We track our progress by the number of animals and owners served and their outcomes.
We know that our adoption placements are working if fewer and fewer animals are returned. We track and report our euthanasia rates and know that our behavior and medical life-saving programs are working as our euthanasia rates go down. We know that our disaster preparedness is working if owners take advantage of the pet friendly shelter and if fewer lost and abandoned pets are brought in during and after a storm; we know our pet id tags are working if we are able to locate more pet owners of lost pets; we track our success with pet overpopulation by the numbers of pets we spay/neuter and we track the success of our low-cost or no cost wellness by the number of animals who receive free or low cost vaccines and care.

We have instituted a dog play group to assist in improving the adoption rate of hard-to-place dogs. This acclimates dogs to other dogs so that they can be adopted into homes with other animals. The play group also helps temper the negative effects of being in a kennel and dogs tend to be happier, less aggressive and more likely to attract a potential adopter. Through concerted efforts at working with and improving animal behavioral issues, we have made significant inroads toward becoming a no-kill shelter (90% or higher no-kill rate).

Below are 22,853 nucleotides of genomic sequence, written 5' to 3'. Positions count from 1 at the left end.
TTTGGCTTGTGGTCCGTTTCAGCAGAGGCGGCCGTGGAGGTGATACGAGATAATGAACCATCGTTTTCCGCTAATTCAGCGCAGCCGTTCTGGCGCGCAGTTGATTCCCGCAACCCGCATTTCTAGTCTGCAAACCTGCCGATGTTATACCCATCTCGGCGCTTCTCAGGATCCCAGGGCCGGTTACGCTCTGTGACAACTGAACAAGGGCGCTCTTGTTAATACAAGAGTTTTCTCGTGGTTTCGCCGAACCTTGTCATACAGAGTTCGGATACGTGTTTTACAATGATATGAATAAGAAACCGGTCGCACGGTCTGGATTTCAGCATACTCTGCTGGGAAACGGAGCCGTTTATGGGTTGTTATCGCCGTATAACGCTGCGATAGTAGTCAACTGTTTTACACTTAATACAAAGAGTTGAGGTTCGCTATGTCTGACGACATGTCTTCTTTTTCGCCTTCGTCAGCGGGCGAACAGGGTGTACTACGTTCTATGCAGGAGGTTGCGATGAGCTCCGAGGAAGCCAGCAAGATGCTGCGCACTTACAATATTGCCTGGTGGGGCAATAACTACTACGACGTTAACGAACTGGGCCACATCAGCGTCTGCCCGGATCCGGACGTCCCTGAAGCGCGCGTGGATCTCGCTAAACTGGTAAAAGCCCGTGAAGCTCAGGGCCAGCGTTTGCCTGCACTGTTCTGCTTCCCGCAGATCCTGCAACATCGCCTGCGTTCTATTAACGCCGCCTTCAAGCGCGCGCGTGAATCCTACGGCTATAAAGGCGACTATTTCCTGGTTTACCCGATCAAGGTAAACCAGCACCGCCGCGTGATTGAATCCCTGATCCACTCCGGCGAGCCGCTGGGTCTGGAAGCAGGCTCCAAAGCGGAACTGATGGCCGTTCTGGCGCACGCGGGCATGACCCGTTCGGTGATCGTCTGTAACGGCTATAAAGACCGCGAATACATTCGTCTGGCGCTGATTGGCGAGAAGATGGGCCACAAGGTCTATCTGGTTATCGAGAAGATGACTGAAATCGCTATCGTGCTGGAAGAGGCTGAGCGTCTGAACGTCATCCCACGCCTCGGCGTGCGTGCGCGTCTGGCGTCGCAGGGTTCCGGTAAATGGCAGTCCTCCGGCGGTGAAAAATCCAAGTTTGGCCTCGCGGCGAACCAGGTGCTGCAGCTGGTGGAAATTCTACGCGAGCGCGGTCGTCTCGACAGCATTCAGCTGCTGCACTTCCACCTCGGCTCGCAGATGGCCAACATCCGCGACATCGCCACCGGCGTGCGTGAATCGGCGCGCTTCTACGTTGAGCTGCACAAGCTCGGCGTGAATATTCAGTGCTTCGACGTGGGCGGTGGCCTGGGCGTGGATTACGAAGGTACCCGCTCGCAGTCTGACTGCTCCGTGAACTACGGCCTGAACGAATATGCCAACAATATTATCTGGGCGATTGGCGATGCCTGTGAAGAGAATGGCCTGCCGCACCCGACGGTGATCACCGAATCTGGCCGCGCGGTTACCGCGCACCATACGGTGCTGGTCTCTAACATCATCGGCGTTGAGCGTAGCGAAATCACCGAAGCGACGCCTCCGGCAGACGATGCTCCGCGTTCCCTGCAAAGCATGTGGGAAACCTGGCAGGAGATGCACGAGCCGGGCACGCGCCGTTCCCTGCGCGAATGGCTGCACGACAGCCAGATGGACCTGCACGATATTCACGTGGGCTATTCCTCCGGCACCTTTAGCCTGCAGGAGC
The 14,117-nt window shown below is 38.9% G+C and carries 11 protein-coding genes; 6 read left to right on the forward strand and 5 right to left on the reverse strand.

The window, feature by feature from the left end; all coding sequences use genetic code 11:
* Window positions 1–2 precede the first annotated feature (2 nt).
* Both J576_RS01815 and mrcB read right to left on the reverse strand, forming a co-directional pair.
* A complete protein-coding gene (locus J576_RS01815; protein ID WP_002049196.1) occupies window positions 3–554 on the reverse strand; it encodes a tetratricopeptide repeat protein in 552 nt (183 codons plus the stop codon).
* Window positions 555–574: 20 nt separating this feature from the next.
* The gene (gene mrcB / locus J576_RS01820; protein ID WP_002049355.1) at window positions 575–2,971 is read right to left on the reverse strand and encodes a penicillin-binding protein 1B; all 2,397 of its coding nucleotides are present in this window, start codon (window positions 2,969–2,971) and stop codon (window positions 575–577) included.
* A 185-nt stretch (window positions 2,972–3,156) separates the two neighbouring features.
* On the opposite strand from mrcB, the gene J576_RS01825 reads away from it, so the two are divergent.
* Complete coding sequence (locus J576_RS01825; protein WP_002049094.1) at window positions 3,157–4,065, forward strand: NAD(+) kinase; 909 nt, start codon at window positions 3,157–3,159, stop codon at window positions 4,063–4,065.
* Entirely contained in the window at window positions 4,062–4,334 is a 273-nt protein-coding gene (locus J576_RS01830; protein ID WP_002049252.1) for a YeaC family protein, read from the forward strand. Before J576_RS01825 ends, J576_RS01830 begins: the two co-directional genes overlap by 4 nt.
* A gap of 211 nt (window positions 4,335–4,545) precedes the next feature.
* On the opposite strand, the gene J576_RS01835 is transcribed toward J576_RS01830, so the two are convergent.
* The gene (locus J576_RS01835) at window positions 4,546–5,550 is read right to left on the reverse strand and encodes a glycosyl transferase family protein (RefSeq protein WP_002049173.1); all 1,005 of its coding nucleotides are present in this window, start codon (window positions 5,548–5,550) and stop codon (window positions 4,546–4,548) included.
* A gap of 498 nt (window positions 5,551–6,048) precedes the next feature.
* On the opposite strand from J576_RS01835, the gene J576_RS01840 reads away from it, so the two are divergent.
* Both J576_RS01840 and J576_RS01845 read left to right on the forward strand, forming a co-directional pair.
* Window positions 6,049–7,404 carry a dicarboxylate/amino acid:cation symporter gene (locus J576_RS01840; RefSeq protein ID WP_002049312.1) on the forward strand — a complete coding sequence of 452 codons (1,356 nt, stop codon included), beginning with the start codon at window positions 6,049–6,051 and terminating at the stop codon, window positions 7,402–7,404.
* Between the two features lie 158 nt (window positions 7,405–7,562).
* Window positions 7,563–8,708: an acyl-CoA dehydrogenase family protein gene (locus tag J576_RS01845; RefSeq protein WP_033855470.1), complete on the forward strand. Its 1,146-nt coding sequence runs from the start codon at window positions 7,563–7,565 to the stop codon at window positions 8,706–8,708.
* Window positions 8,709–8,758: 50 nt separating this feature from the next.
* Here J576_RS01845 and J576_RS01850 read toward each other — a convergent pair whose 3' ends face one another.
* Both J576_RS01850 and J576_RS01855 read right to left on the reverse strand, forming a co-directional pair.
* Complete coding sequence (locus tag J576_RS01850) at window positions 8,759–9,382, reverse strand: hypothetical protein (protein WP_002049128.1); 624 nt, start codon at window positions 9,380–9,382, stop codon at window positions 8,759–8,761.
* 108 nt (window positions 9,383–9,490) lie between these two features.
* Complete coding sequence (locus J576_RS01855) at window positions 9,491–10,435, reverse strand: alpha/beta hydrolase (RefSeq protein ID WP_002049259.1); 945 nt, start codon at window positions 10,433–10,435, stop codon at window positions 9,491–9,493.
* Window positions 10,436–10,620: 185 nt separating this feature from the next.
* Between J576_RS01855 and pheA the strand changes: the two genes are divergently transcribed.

We opened a newly expanded wellness clinic and are able to treat more animals, both shelter animals and those from the community. We have received several grants to offer more frequent low and no-cost spay/neuter clinics and are now able to do this monthly.
As we adopt out more animals we have more space to take in animals rescued by other agencies – this year we took in dogs rescued from Puerto Rico by the Humane Society International and served as a staging area for South Florida for dogs rescued from a dog meat farm in South Korea by the Humane Society International. These dogs are then adopted into loving homes in Indian River County.